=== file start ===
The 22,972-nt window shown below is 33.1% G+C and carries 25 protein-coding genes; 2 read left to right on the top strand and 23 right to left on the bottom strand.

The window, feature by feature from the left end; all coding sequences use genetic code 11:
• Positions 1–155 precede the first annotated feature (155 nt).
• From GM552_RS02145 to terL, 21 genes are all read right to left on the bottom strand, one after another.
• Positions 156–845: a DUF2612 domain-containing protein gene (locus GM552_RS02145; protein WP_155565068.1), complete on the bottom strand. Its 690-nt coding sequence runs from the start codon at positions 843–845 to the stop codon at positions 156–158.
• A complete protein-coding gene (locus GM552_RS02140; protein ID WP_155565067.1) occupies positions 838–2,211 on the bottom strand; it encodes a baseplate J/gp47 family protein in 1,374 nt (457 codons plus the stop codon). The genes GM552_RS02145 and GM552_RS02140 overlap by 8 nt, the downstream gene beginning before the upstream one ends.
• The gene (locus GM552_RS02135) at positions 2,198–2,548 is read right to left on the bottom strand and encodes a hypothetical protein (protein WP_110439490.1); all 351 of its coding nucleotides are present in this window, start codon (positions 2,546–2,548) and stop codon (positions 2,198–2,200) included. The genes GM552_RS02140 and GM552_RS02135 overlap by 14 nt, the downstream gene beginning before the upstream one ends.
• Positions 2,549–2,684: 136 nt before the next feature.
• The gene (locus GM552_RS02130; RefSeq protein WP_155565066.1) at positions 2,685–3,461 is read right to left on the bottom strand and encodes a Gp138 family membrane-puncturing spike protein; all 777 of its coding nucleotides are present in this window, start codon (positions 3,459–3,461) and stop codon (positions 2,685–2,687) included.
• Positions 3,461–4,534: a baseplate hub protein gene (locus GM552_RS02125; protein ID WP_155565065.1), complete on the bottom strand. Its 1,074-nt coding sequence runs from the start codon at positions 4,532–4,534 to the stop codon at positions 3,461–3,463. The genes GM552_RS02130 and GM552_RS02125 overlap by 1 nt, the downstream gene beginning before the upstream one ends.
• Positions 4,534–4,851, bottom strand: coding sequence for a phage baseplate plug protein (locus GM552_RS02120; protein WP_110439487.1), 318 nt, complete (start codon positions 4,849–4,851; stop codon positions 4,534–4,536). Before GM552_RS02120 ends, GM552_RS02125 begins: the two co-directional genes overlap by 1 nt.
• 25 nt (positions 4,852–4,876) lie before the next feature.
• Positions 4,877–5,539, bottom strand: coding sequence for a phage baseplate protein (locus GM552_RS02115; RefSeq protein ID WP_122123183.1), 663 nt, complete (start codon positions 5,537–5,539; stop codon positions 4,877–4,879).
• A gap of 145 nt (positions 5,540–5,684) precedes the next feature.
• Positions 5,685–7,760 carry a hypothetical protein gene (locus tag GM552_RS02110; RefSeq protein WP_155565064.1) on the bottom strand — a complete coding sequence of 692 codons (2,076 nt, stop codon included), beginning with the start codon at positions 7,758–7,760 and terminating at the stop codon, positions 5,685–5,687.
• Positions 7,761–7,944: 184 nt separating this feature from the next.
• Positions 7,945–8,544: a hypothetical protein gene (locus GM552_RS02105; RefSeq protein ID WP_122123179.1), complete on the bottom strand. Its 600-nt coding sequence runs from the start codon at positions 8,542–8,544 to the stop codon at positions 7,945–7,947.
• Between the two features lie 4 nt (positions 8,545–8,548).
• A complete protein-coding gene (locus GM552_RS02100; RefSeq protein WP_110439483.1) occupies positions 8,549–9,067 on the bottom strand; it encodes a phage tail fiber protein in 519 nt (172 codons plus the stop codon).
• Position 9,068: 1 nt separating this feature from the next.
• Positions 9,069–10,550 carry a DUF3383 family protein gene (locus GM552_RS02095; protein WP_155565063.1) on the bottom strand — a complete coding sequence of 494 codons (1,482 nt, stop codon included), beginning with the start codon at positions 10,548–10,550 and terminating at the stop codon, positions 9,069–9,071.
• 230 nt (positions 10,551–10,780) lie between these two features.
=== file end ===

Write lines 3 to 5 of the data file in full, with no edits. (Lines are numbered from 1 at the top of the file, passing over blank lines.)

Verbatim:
• Positions 1–155 precede the first annotated feature (155 nt).
• From GM552_RS02145 to terL, 21 genes are all read right to left on the bottom strand, one after another.
• Positions 156–845: a DUF2612 domain-containing protein gene (locus GM552_RS02145; protein WP_155565068.1), complete on the bottom strand. Its 690-nt coding sequence runs from the start codon at positions 843–845 to the stop codon at positions 156–158.